A Little History of Glass & The Mason Jar


Blue sea glass is a special prize for those beach comers who keep their noses to the sand. The pearls polished by the ocean’s constant churning, whose previous life may have been a jar, emerges from the water laid on to a nest of sand. There are so many accounts across cultures and time of life originating from the great mysterious ocean. It is a wonder to consider the edges that hold those waters, made by the waters themselves, constitute the elements to make one of our great mythical and literal containers, glass.

Sand, the arms that hold earth’s massive liquid temperament, is a loose term primarily describing size. Formed by the long weathering of inland rocks who journeyed down to the waters to be finely broken down, sands made of quartz specifically are the ones when heated to extremely high temperatures (+3000 degrees) melts into a liquid that hardens off into glass. The first known glassmaker in history is nature. A bolt of lightning striking the beach will do the trick. (Fulgurite.)

The earliest glass human made glass is entirely unknown- a detail always worth celebrating. But some of the furthest back dating evidence of glass making employs liquid glass being poured into a breakable mold, and much of these earliest-known glass objects tend to be containers. This early glass-making process was so laborious- plus the additional production of other additives like plant ash and lime- that its luxury came and went through time according to the rise and fall of complex civilizations as it needed a structured civilization to carry it.

Sometime around the mid-first century in maybe somewhere around present day Lebanon a shattering breakthrough in glass-making occurred. It was discovered that glass could be blown into a bubble. Perhaps to some this was exciting enough, to others it meant that glass objects could be made quicker and with more variety which allowed glass to not be only a rare luxury item but something for anyone to own. Eventually in the 19th century a fellow in Toledo, Ohio patented the glass blowing machine which ensured the general mass affordability of glass jars.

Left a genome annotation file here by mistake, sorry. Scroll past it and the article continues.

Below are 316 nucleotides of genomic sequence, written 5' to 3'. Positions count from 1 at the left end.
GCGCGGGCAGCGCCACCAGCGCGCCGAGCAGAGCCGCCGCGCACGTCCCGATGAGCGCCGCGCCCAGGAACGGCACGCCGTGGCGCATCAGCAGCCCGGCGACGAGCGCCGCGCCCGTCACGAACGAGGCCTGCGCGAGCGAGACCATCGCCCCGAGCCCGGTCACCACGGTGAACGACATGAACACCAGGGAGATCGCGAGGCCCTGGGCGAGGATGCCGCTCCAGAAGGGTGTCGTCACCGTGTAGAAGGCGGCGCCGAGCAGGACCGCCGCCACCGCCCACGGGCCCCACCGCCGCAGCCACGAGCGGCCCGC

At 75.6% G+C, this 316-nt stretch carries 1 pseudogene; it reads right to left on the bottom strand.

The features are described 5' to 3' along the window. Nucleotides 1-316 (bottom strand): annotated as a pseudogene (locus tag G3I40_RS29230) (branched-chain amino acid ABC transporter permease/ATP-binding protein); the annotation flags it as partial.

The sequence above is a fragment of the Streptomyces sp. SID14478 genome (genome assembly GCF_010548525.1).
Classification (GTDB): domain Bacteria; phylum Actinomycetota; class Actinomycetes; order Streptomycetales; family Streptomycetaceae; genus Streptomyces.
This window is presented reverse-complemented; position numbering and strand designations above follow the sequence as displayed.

Side step: In France during the Neopoleanic Wars a challenge was set for someone to find a method to preserve food for the soldiers aboard ships on long voyages. A candy-maker eventually figured out a method for creating a vacuum by using a hot water bath- the beginning of canning. The early days of canning worked its way to a certain point of maturation with the help of a whole variety of wars to keep figuring out how to feed more and more soldiers and eventually World War 1 that brought us the first whole meals in a (tin) can! Home canning with glass was mostly done by the rural homestead. The way to seal jars then was with wax as Appert had figured out way back when.

Then John Mason randomally swept in and changed all of food preservation forever. Using glass bottles that originally were blue due to impurities in the sand, he designed the very first screw top as an improvement to the wax finish. Secondly on the metal lid he added a rubber ring to create a better seal. Many-a company jumped aboard Mason’s innovations and some stayed true to his standards and design, including Ball who continues to make them today (and who at some point cleverly geared their marketing to appeal to the emerging hipster thing and won over fancy cocktail bars everywhere). Additionally, if you ever saw a Kerr jar you can attribute/ blame them with coming up with the two-peice lid thing we all have fumbling around in our kitchens.

But hipsters aside, the popularity of the Mason jar seems forever bound to society’s back-to-the-land urges as it ebbs and then peaks again with world ending events like WW2, the 60’s, and the Covid pandemic. As opposed to metal and plastic who can potentially leach, glass is a fantastic small scale fermentation device, as Mason jars have gracefully filled the role for so many of us. There have been plenty of times that I’ve pursued the romance of ceramic only to remember, amidst that one fatal lapse in refilling the water reservoir, my affection for Mason’s wonderful screw cap.

Dearly holding on to the speculative story of the first salt-based fermentations originating from sea water enabled by the dramatic alteration brought about by the container that rose its edges around it to hold its contents. That small dose of ocean was spliced to go with those humans anywhere they went. And today while we make our own salt water far away from an ocean, we carry a piece of it, made from the sands that contain it to plunge our vegetables in.